Trends were also changing in the pocket scrapping world. Back in the early days of Project Life, most pocket scrappers would get one kit and scrap their whole year with it. Back when I started there only was one Project Life kit to choose from! Then PL started publishing more and more kits, and people started to mix it up more, maybe using one kit for a few months, then switching to another. Now there are more Project Life and pocket scrapping kits than I can count. Rather than a single kit with enough cards in that palette and theme to scrap a whole year, most people mix and match from a variety of kits, or use a kit to do just one pocket-page spread. Pocket layouts have gotten more elaborate and layered over time as well.
My next kit, Already There, reflected my having a foot in both worlds. While making the kit, I taught myself tons of new techniques and grew my skill in the dimensional-elements department. Already There has four packs of journal/filler/title cards, but I think it’s also much more flexible in terms of being suitable for both pocket pages and traditional layouts. It even has stuff like word art that, given its size and proportions, is clearly intended to go on a 12×12 page rather than in a pocket.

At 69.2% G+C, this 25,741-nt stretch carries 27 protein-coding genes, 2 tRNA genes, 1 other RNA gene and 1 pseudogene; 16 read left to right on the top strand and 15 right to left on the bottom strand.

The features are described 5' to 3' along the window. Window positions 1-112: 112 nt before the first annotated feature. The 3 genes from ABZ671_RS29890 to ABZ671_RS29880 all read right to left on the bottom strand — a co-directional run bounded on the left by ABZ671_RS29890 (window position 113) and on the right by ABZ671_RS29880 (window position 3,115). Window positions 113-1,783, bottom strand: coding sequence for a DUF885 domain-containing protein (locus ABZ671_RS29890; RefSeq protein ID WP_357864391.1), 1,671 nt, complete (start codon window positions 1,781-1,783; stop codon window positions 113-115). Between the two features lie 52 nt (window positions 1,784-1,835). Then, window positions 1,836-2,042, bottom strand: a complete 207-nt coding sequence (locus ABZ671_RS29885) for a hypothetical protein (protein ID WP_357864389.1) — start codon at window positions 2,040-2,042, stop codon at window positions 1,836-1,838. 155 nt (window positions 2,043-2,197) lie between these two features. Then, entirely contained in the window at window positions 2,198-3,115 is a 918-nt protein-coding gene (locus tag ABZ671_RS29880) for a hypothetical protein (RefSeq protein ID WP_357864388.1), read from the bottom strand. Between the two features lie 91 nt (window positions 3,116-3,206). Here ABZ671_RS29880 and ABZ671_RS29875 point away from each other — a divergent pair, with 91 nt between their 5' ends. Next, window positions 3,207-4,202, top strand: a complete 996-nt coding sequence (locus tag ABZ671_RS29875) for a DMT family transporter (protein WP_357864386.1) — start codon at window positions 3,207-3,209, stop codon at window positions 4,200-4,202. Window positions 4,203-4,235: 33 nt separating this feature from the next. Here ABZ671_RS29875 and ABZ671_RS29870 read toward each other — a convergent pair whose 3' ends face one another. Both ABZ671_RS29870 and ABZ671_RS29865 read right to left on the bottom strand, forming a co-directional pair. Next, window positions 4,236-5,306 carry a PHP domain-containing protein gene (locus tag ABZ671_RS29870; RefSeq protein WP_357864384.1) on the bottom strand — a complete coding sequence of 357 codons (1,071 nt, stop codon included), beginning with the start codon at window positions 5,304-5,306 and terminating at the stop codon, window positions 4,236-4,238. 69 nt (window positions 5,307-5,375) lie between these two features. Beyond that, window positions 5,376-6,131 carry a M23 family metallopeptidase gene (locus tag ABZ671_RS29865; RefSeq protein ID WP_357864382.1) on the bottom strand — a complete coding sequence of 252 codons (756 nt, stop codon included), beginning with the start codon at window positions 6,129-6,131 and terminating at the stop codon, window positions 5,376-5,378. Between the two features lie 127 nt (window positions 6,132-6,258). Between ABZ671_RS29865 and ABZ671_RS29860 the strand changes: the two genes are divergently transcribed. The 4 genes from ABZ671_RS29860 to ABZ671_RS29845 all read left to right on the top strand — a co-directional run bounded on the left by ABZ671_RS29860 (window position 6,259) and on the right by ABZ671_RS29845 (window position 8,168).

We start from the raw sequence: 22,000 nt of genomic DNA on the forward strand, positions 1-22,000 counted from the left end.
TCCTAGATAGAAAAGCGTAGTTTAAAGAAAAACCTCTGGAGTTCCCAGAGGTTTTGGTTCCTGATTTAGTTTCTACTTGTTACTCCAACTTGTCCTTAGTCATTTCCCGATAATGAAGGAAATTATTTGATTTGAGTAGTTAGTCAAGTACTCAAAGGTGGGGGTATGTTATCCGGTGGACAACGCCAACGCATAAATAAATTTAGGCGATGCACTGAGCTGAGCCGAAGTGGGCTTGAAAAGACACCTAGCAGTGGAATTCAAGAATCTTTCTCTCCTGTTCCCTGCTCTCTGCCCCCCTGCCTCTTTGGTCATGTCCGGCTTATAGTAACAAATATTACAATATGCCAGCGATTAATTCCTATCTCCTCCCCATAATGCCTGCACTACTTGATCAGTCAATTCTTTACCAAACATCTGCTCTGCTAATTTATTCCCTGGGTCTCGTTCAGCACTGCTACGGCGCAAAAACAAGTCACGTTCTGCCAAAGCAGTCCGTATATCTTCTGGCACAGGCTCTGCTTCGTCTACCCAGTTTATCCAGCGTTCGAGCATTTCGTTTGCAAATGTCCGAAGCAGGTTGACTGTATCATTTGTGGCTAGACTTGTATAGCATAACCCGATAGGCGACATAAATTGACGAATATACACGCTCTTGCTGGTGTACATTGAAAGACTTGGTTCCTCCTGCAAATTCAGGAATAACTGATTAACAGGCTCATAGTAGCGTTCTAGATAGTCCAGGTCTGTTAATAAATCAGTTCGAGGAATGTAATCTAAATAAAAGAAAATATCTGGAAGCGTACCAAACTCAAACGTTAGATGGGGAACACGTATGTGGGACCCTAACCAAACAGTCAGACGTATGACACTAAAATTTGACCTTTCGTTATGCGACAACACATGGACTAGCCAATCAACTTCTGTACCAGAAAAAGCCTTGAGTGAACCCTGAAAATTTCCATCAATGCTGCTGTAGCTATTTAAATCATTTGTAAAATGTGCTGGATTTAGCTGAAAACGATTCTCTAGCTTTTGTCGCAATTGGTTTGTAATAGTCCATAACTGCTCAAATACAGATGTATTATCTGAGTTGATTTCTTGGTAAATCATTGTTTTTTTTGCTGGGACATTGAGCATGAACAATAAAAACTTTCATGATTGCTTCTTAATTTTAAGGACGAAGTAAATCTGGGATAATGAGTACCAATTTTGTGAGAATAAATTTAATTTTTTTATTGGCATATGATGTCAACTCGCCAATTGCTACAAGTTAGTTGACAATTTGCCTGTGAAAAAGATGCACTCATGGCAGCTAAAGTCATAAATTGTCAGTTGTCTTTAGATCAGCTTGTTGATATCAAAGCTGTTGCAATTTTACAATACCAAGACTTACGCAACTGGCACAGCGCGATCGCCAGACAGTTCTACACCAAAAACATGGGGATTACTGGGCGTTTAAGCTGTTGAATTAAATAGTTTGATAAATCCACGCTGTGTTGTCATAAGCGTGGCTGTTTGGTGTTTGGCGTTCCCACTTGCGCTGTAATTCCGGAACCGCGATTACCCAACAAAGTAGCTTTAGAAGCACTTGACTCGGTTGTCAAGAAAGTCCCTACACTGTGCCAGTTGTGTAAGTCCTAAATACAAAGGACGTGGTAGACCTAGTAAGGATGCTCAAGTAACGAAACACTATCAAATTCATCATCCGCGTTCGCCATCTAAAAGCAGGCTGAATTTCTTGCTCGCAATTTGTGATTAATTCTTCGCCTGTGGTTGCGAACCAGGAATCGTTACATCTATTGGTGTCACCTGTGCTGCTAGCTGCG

Hmm… you know, I started this post feeling like I’ve drifted away from designing for pocket scrappers, but as I review my contributions to Pixel Scrapper perhaps that is not as true as I think. My favorite Project Life-brand kit of all time is Rain by Nisa Fiin, and when I hold my work against this example I am clearly spending a lot of time designing non-pocket-specific items. Rain consists of papers and title cards, filler cards, and journal cards with lots of room for actual journaling, in 3×4 and 4×6 sizes. That’s it, nothing else. It was created back when PL kits contained enough variety to use throughout the whole year.
However, when I look at what I’ve created since I started designing for Pixel Scrapper, I see I haven’t actually strayed that far from my roots. My most recent kit, The Best Is Yet to Come, contains loads of papers and elements for traditional scrapping, but it also has 80 pocket cards. My contribution to the recent Cozy Day designer collaboration was three sets of pocket cards, with every card design offered in three sizes. In fact, all my collaboration contributions have included pocket cards and other items intended for pocket scrapping, like these date tags from the Good Day collaboration.